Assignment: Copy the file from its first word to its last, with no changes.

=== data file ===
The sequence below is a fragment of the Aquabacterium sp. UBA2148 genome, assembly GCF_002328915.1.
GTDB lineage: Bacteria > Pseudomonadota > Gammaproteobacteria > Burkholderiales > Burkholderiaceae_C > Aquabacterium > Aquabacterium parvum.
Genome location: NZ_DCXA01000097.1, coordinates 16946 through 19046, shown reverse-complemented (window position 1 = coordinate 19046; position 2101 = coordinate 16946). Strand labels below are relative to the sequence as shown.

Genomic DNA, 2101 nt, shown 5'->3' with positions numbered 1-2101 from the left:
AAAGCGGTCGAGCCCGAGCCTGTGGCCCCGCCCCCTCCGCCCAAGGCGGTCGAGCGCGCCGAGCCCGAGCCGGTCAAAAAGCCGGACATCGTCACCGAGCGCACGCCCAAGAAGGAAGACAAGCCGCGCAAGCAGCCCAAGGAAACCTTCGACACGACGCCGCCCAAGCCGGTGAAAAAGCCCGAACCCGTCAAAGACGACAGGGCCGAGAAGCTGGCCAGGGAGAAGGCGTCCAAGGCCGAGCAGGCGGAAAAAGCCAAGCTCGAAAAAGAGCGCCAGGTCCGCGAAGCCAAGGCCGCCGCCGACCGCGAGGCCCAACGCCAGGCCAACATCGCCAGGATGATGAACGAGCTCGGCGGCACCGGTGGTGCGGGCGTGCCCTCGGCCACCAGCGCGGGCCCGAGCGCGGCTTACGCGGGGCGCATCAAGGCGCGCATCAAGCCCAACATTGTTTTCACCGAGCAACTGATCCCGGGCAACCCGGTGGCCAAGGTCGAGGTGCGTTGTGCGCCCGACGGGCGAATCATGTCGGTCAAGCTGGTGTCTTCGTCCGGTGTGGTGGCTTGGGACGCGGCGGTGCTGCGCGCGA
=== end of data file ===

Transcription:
The sequence below is a fragment of the Aquabacterium sp. UBA2148 genome, assembly GCF_002328915.1.
GTDB lineage: Bacteria > Pseudomonadota > Gammaproteobacteria > Burkholderiales > Burkholderiaceae_C > Aquabacterium > Aquabacterium parvum.
Genome location: NZ_DCXA01000097.1, coordinates 16946 through 19046, shown reverse-complemented (window position 1 = coordinate 19046; position 2101 = coordinate 16946). Strand labels below are relative to the sequence as shown.

Genomic DNA, 2101 nt, shown 5'->3' with positions numbered 1-2101 from the left:
AAAGCGGTCGAGCCCGAGCCTGTGGCCCCGCCCCCTCCGCCCAAGGCGGTCGAGCGCGCCGAGCCCGAGCCGGTCAAAAAGCCGGACATCGTCACCGAGCGCACGCCCAAGAAGGAAGACAAGCCGCGCAAGCAGCCCAAGGAAACCTTCGACACGACGCCGCCCAAGCCGGTGAAAAAGCCCGAACCCGTCAAAGACGACAGGGCCGAGAAGCTGGCCAGGGAGAAGGCGTCCAAGGCCGAGCAGGCGGAAAAAGCCAAGCTCGAAAAAGAGCGCCAGGTCCGCGAAGCCAAGGCCGCCGCCGACCGCGAGGCCCAACGCCAGGCCAACATCGCCAGGATGATGAACGAGCTCGGCGGCACCGGTGGTGCGGGCGTGCCCTCGGCCACCAGCGCGGGCCCGAGCGCGGCTTACGCGGGGCGCATCAAGGCGCGCATCAAGCCCAACATTGTTTTCACCGAGCAACTGATCCCGGGCAACCCGGTGGCCAAGGTCGAGGTGCGTTGTGCGCCCGACGGGCGAATCATGTCGGTCAAGCTGGTGTCTTCGTCCGGTGTGGTGGCTTGGGACGCGGCGGTGCTGCGCGCGA